The battle made headlines as early as 1996 – a year before the park was officially dedicated by Mayor Rudolph Giuliani. The committee, which sponsored the project in conjunction with then-Borough President Howard Golden, claimed that recognition on the base of the eternal light in the memorial’s centerpiece was sufficient – clashing with the wishes of the park’s architect. The New York Times reported at the time:

”We felt it was redundant and did not have to be included because it was in the summary,” said Ira Bilus of Manhattan Beach, a committee member.

Besides, Mr. Bilus said, the architect, George Vellonakis, was not responsible for content. ”He was commissioned to do the architecture and the design,” he said. ”We were commissioned to do the writing.”

Mr. Vellonakis has continued to press for separate recognition of other groups. ”I really felt it was my responsibility to recognize every group and represent history properly,” he said. ”As the artist and designer, it’s my concept.”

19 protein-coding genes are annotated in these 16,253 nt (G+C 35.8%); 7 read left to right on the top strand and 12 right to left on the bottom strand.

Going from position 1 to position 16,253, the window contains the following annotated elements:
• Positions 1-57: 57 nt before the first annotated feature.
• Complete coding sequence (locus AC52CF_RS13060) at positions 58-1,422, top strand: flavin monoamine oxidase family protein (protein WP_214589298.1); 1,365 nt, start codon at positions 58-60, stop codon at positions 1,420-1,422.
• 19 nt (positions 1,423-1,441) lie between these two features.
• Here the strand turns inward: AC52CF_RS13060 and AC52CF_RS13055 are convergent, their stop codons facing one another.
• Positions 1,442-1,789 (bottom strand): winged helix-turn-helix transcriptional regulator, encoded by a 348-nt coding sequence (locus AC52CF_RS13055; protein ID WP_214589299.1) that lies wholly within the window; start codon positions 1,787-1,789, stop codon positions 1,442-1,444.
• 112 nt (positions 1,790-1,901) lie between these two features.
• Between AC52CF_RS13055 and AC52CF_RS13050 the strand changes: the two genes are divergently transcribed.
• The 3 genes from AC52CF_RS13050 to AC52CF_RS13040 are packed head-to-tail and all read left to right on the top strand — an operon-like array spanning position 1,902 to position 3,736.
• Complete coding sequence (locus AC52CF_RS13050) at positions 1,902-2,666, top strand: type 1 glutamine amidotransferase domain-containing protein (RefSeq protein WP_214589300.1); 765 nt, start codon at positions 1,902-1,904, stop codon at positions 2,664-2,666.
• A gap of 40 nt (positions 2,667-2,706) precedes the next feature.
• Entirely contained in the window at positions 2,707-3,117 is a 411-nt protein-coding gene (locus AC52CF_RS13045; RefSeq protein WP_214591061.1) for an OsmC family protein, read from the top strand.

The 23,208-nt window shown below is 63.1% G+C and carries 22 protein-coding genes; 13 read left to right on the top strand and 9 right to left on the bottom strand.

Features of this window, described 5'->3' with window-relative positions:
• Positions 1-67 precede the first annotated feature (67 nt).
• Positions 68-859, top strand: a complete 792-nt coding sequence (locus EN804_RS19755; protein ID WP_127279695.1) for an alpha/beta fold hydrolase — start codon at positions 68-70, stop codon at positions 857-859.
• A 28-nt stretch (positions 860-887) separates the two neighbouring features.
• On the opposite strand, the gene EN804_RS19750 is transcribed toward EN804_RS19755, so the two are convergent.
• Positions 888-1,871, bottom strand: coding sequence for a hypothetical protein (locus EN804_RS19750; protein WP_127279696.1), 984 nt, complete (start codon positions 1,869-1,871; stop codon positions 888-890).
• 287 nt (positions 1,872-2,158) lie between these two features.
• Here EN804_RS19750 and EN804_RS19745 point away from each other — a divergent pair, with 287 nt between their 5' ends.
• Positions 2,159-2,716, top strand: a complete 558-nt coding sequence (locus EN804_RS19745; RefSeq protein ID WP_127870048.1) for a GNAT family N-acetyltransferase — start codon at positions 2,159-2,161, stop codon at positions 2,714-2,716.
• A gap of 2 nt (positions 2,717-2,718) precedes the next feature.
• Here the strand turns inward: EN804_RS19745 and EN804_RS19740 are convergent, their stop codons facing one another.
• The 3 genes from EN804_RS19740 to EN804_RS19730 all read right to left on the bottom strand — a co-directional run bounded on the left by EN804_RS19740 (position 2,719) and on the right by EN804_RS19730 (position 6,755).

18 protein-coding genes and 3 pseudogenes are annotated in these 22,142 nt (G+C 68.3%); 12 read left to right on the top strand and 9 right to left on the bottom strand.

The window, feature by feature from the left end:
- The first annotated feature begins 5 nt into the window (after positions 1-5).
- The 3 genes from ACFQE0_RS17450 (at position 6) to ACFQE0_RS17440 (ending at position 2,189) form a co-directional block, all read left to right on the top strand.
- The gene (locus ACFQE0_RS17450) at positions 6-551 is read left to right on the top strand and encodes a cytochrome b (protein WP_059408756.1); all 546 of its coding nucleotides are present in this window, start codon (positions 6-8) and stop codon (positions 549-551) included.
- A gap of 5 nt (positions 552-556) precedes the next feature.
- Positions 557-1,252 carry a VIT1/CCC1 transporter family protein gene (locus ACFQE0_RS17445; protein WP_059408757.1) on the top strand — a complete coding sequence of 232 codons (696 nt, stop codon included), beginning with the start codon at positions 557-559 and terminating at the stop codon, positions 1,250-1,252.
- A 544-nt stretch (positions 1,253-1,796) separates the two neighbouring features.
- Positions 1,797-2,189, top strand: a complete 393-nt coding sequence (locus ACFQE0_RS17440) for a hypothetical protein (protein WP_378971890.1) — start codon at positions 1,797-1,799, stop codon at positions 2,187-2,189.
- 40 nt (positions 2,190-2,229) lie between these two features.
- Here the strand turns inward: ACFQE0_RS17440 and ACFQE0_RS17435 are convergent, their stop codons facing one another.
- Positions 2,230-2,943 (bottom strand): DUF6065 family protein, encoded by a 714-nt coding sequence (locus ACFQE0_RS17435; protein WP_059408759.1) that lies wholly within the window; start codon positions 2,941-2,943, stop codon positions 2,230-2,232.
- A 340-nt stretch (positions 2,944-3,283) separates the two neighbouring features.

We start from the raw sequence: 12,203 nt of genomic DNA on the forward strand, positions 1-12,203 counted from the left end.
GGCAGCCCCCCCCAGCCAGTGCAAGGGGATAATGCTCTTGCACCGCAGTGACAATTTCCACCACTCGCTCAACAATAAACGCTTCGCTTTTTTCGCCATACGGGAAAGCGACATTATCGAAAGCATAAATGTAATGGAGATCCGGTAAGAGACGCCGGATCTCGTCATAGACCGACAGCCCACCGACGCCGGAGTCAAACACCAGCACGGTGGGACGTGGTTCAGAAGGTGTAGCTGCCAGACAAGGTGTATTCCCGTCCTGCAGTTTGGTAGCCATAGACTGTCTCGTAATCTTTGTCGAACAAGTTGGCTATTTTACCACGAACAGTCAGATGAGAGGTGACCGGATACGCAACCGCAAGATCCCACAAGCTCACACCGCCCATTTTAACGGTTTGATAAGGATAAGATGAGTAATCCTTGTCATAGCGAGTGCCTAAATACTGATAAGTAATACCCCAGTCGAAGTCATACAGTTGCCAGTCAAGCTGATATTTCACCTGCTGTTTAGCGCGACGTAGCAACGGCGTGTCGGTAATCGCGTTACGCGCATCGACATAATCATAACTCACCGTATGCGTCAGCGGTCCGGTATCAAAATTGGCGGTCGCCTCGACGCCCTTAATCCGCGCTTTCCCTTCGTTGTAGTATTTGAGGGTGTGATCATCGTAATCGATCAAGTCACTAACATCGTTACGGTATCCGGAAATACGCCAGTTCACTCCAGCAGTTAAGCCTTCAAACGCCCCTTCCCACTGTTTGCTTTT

As the project went forward, the committee initially won out with the aid of sympathetic politicians like Assemblyman Dov Hikind, who also didn’t want non-Jewish victims recognized with additional stones in the park.

“It was part of the original plans, but because of politics it never got done and I thought that was a shonda,” Landman said.

Still, Landman made a request, he said, nearly every year for approximately 15 years, which was denied by the group without justification. Finally, in the early 2000s, Landman appealed to the Parks Department and the Mayor’s Office, appealing with an Article 78 proceeding, which charged that the committee’s decision was “arbitrary and capricious,” and in violation of the state constitution.

The Parks Department established an appeals process for the memorial as a result, and created a Blue Ribbon advisory panel to review Landman’s request – ultimately greenlighting it.

The stones were quietly installed in the park in July 2012, but Landman held off having a formal dedication for a year to test the community’s reaction. He also tried to keep this weekend’s ceremony quiet, hoping to avoid the ire of opponents.

“I wanted it to be a memorial, a commemoration of those victims who died,” Landman said. “I don’t want it to be a big, loud protest. It’s done. We’ve done it. It was done last year.”

Still, a protest was had.